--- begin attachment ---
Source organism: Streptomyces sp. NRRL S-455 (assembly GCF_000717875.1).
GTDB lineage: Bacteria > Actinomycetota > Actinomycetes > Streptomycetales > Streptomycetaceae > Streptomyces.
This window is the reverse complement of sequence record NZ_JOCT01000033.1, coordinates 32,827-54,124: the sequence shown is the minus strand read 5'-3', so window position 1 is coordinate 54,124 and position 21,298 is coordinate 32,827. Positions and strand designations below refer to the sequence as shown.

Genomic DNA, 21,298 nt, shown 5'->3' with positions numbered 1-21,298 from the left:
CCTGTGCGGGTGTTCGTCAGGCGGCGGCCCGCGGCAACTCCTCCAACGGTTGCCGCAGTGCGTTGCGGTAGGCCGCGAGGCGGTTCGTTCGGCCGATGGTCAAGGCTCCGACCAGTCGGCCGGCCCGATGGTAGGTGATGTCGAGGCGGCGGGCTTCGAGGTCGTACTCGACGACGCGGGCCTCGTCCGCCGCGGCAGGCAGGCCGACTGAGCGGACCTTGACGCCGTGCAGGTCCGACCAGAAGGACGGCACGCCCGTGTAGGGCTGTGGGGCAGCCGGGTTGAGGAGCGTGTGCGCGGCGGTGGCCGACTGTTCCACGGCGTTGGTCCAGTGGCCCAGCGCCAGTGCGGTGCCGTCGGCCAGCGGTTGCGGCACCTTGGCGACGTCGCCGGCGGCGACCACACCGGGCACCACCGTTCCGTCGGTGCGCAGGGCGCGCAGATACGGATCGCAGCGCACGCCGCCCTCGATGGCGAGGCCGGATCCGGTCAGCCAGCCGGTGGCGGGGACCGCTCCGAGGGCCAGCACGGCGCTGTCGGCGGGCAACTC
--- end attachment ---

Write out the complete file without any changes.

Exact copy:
Source organism: Streptomyces sp. NRRL S-455 (assembly GCF_000717875.1).
GTDB lineage: Bacteria > Actinomycetota > Actinomycetes > Streptomycetales > Streptomycetaceae > Streptomyces.
This window is the reverse complement of sequence record NZ_JOCT01000033.1, coordinates 32,827-54,124: the sequence shown is the minus strand read 5'-3', so window position 1 is coordinate 54,124 and position 21,298 is coordinate 32,827. Positions and strand designations below refer to the sequence as shown.

Genomic DNA, 21,298 nt, shown 5'->3' with positions numbered 1-21,298 from the left:
CCTGTGCGGGTGTTCGTCAGGCGGCGGCCCGCGGCAACTCCTCCAACGGTTGCCGCAGTGCGTTGCGGTAGGCCGCGAGGCGGTTCGTTCGGCCGATGGTCAAGGCTCCGACCAGTCGGCCGGCCCGATGGTAGGTGATGTCGAGGCGGCGGGCTTCGAGGTCGTACTCGACGACGCGGGCCTCGTCCGCCGCGGCAGGCAGGCCGACTGAGCGGACCTTGACGCCGTGCAGGTCCGACCAGAAGGACGGCACGCCCGTGTAGGGCTGTGGGGCAGCCGGGTTGAGGAGCGTGTGCGCGGCGGTGGCCGACTGTTCCACGGCGTTGGTCCAGTGGCCCAGCGCCAGTGCGGTGCCGTCGGCCAGCGGTTGCGGCACCTTGGCGACGTCGCCGGCGGCGACCACACCGGGCACCACCGTTCCGTCGGTGCGCAGGGCGCGCAGATACGGATCGCAGCGCACGCCGCCCTCGATGGCGAGGCCGGATCCGGTCAGCCAGCCGGTGGCGGGGACCGCTCCGAGGGCCAGCACGGCGCTGTCGGCGGGCAACTC